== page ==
Despite being a small team, we’ve set aside a budget for leadership training, coaching, and Learning and Development. We also provide a therapy benefit to all of our team members through Kip, and provide peer learning and coaching. Everyone at Range is encouraged to choose a coach (another person at the company) who can help them with their personal growth goals. Coaches set up regular 1:1s and run a periodic forward-looking feedback process, though each coaching relationship is defined by the 2 individuals. Coaches can be switched up at any time (for example, if your goals for growth shift or once you've achieved the milestone you set out).
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We are an incredibly learning-forward team. Everyone at the company is an avid student and together, we have created a unique learning environment at the workplace. Every other week, we have an Expert Night where we invite an expert in to teach the entire team about something. Whether the topic is sales or Elasticsearch, the Expert always teaches the entire team about something pertinent to our product.
Prior to founding Sonar, Neeharika was involved in teaching and sponsoring Rails School because mentorship holds a special place in her heart. She explains, “Neither of us [cofounders] have a CS degree and neither of us became software engineers on our own. We got help from friends and mentors and believe in learning by teaching and learning by doing. We value the fact that we don’t know everything and want all of us to be growing, improving, learning continuously.”
When you work at Coinbase, you get paid to work with the very best in crypto and learn the bleeding edge of technology and blockchain. So many of our alumni have gone on to start key crypto companies (Polychain, DyDx, Scalar Capital, 1Confirmation, to name a few) and these alum continue to engage Coinbase through Coinbase Ventures, Custody, and other initiatives. We encourage everyone to take advantage of the incredible network at Coinbase, as well as the $1.5k educational stipend for continued development and learning.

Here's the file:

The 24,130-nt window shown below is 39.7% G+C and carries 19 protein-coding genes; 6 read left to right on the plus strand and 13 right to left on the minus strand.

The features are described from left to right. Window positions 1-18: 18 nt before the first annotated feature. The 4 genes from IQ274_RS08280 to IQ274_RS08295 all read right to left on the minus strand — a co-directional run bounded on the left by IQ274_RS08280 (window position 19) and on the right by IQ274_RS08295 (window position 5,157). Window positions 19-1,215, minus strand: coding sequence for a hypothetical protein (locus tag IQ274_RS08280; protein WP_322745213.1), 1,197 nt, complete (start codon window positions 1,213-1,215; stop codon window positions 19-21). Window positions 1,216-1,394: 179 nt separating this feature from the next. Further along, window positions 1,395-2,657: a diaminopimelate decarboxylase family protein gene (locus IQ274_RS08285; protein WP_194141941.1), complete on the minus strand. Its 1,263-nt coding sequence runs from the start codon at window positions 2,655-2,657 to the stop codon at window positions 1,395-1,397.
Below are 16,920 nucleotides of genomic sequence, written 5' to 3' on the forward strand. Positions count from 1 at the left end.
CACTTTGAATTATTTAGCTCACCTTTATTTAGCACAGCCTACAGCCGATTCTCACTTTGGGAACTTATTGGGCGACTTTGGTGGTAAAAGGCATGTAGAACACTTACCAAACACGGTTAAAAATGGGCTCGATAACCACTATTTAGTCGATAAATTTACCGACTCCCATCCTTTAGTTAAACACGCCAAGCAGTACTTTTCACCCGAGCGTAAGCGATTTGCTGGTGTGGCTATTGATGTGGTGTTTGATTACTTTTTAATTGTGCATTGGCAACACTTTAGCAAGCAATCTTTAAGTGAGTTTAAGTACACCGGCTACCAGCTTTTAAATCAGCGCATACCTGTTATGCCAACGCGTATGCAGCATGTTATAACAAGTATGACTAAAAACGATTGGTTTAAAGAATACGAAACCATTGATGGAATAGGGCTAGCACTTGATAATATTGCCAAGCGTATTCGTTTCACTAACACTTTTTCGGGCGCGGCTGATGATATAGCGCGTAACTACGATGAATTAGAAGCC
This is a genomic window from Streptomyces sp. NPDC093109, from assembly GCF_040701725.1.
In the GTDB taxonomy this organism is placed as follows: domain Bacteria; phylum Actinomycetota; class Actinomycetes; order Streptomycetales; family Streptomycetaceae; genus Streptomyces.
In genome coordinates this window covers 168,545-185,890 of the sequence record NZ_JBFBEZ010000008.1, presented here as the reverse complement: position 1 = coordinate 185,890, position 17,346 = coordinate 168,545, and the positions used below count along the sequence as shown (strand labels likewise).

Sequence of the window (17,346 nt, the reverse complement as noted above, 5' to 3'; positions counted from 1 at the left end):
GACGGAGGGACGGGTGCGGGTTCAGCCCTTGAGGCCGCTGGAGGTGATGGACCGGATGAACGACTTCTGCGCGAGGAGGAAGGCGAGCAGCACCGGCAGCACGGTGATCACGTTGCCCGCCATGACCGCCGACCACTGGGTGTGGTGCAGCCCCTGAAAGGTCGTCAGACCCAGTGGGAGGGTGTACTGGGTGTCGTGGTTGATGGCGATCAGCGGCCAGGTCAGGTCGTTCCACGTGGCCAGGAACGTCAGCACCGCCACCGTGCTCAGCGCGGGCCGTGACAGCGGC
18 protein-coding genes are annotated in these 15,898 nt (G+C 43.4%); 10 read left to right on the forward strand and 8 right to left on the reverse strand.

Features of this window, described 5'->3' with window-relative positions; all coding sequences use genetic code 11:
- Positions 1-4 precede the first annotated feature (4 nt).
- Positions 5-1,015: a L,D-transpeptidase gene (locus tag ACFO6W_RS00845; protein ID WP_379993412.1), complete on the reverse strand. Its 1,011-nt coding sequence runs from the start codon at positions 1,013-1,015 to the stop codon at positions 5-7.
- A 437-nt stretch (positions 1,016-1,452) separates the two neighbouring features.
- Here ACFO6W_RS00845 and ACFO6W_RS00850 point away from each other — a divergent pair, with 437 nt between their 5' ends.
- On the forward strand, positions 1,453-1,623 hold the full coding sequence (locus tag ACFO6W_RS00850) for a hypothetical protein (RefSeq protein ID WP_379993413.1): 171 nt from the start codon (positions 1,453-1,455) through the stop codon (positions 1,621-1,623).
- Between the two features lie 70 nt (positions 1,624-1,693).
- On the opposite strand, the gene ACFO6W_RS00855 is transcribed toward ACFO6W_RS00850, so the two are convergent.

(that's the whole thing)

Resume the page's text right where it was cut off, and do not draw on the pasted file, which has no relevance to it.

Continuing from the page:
We think of career development as a venn diagram of “What does my career need?” and “What does Coinbase need?” The union of those two things is enormous. We support and celebrate internal transfers: we’ve helped support agents learn to code and become software engineers as well as data analysts and people ops move into corp dev. We also strongly believe in keeping the best minds in tech technical, if they so desire. There are parallel technical and management tracks for engineers. These tracks are of equal prestige, and allows engineers who want to keep coding to advance their careers without having to manage direct reports.
We also encourage growth beyond fixed career tracks. You’ll see people from all departments come together to start amazing initiatives like Crypto Working Group, which assigns required reading each week on a topic ranging from stablecoins to lightning networks, and then opens a forum up to debate what Coinbase’s stance should be. Anyone is welcome to attend and leadership listens intently to what the company says, especially since we are home to some of the foremost experts in crypto.